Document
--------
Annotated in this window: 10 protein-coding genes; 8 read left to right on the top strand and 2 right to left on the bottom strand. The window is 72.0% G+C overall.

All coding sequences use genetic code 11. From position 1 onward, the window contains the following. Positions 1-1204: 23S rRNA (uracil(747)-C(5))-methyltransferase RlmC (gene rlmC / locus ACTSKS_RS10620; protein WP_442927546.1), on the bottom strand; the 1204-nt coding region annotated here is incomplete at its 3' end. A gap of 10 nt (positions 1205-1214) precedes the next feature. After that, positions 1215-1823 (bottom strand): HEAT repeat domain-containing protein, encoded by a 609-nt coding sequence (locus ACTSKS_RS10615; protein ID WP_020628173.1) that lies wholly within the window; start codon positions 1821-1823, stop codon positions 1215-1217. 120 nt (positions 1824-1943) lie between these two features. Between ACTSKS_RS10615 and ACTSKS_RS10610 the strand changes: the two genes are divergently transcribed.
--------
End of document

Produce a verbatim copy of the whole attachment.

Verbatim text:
Annotated in this window: 10 protein-coding genes; 8 read left to right on the top strand and 2 right to left on the bottom strand. The window is 72.0% G+C overall.

All coding sequences use genetic code 11. From position 1 onward, the window contains the following. Positions 1-1204: 23S rRNA (uracil(747)-C(5))-methyltransferase RlmC (gene rlmC / locus ACTSKS_RS10620; protein WP_442927546.1), on the bottom strand; the 1204-nt coding region annotated here is incomplete at its 3' end. A gap of 10 nt (positions 1205-1214) precedes the next feature. After that, positions 1215-1823 (bottom strand): HEAT repeat domain-containing protein, encoded by a 609-nt coding sequence (locus ACTSKS_RS10615; protein ID WP_020628173.1) that lies wholly within the window; start codon positions 1821-1823, stop codon positions 1215-1217. 120 nt (positions 1824-1943) lie between these two features. Between ACTSKS_RS10615 and ACTSKS_RS10610 the strand changes: the two genes are divergently transcribed.